Ten years ago I bought tickets to see Rivette’s Out 1 over two days in New York, having only previously watched his The Nun (on cable I think, or VHS). In preparation for the big event I watched the three Rivette movies I could most quickly get my hands on, from the early 1960’s to the late 90’s, giving me a weird sense of his cinema. And after Out 1, I was in love, resolving to watch every Rivette movie.
I suppose I completed this goal two years ago when Spectre came out on DVD, coming full circle from the Out 1-initiated quest. But I’ve been meaning to watch his three-part Renoir documentary. And I’d like to see the extended version of Joan The Maid. And three early shorts are being restored and will hopefully come out on video next year. And I wanted to rewatch Lumière and Company. And his 1980’s and 90’s features are playing U.S. theaters this year, so one can dream of a blu-ray box set. And rewatching Duelle and Noroît in HD last week gave me a new appreciation and understanding of them, so I should rewatch more of the movies.
This is the kind of thinking that keeps me from wrapping up these little completism projects I set myself and starting new ones. It’s not like I’m closing the door on Rivette, just rounding up some first passes at his work. Anyway, some of these I know are masterpieces, some I wasn’t fond of, and all I’d like to watch again. I cleaned up some of the posts linked below, but the Out 1 entry remains a sprawling mess – after watching it for what I assumed would be the only time, I wanted to map out every person and scene, because I knew I wouldn’t forget the overall experience but knew I would forget half the scenes and character names pretty soon.
Rivette, on why ranking the films is ill-advised:
One always speaks of films as if they were absolutes; yet we always see them in particular circumstance, be it only because of the different projection conditions of each theatre. All that matters enormously. So, it often happens that I see a film I know has objective value and yet sit through it absolutely bored even though I know, at the moment I’m watching it, that I will find it remarkable if I watch it again in three months time; and vice versa.
1956 – Le Coup du Berger
1961 – Paris Nous Appartient
1966 – The Nun
1969 – L’Amour Fou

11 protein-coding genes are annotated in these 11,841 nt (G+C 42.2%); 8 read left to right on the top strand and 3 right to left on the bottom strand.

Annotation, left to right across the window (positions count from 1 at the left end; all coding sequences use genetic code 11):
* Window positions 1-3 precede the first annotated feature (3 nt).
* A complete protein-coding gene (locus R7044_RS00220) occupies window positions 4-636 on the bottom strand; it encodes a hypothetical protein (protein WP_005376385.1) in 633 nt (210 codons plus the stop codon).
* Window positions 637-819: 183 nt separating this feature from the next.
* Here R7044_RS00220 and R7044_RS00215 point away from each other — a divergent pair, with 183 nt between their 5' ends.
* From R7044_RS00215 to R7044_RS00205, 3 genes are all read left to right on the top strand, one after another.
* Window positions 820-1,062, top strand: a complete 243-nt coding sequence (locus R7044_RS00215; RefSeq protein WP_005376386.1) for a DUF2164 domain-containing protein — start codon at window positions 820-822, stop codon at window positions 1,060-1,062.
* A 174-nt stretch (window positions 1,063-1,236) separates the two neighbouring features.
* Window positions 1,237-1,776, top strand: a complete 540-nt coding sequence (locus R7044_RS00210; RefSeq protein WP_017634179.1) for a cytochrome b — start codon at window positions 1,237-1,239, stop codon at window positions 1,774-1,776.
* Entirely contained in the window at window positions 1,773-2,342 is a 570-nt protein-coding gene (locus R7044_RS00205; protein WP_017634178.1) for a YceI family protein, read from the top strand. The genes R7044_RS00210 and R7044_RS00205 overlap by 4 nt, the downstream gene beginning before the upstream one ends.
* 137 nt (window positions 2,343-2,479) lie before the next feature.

1971 – Out 1
1972 – Out 1: Spectre
1974 – Celine and Julie Go Boating
1976 – Duelle
1976 – Noroît
1981 – Merry-Go-Round
1981 – Le Pont du Nord and Paris s’en va
1984 – Love on the Ground
1985 – Hurlevent
1989 – Gang of Four
1990 – Jacques Rivette, Le veilleur
1991 – La Belle Noiseuse / Divertimento
1994 – Joan the Maid
1995 – Up, Down, Fragile
1998 – Secret Defense
2001 – Va Savoir
2003 – Histoire de Marie et Julien
2007 – Don’t Touch the Axe
2009 – Around a Small Mountain
Other Works, more or less related:
Aux quatre coins / Le quadrille / Le divertissement (1949-1952)
Bérénice (1954, Eric Rohmer)
Une Visite (1955, Truffaut)
La sonate à Kreutzer (1956, Rohmer)
Chronicle of a Summer (1961, Jean Rouch & Edgar Morin)
Cinéastes de notre temps: La nouvelle vague par elle-même (1964)
Jean Renoir, le patron (1967)
Piege (1968, Jacques Baratier)
Les Idoles (1968, Marc’o)
Surreal Estate (1976, Eduardo de Gregorio)
Every Revolution is a Throw of the Dice (1977, Straub/Huillet)
La mémoire courte (1979, Eduardo de Gregorio)
The Third Generation (1979, Rainer Fassbinder)
Serge Daney: Journey of a Cine-Son (1992)
Lumière and Company (1995)
Small Cuts (2003, Pascal Bonitzer)
Mysteries of Paris: Out 1 Revisited (2015)
Rivette in 1981:
I have on occasion seen films on television at friends’ homes, and since I’m not used to it, I’ve always had the impression that I was not watching the film, that I was seeing something else, a reflection … television is great for a second viewing, but not for discovering a film.
Rivette in 2007:
Films today have a completely different life with DVD, which I think is the greatest … that’s practically the only way I watch films anymore.
Rivette, on wanting to be a filmmaker after reading Cocteau’s Beauty and the Beast diaries: “Cinema was a place where things happened, where one debated with people, where one invented and tried things, whether they worked or not.”
I detest the formulation “a film by”. A film is always by at least fifteen people. I don’t like “réalisation” very much either, which seems to me very portentous, maybe because its root is “reality.” Mise en scène is a rapport with the actors, and the communal work is set with the first shot. What’s important for me in a film is that it be alive, that it be imbued with presence, which is basically the same thing. And that this presence, inscribed within the film, possesses a form of magic. There’s something profoundly mysterious in this. It’s an alchemy that one procures, or does not … It’s a collective work, but one wherein there’s a secret, too. For that matter, the actor has his secrets as well — of which the director is the spectator.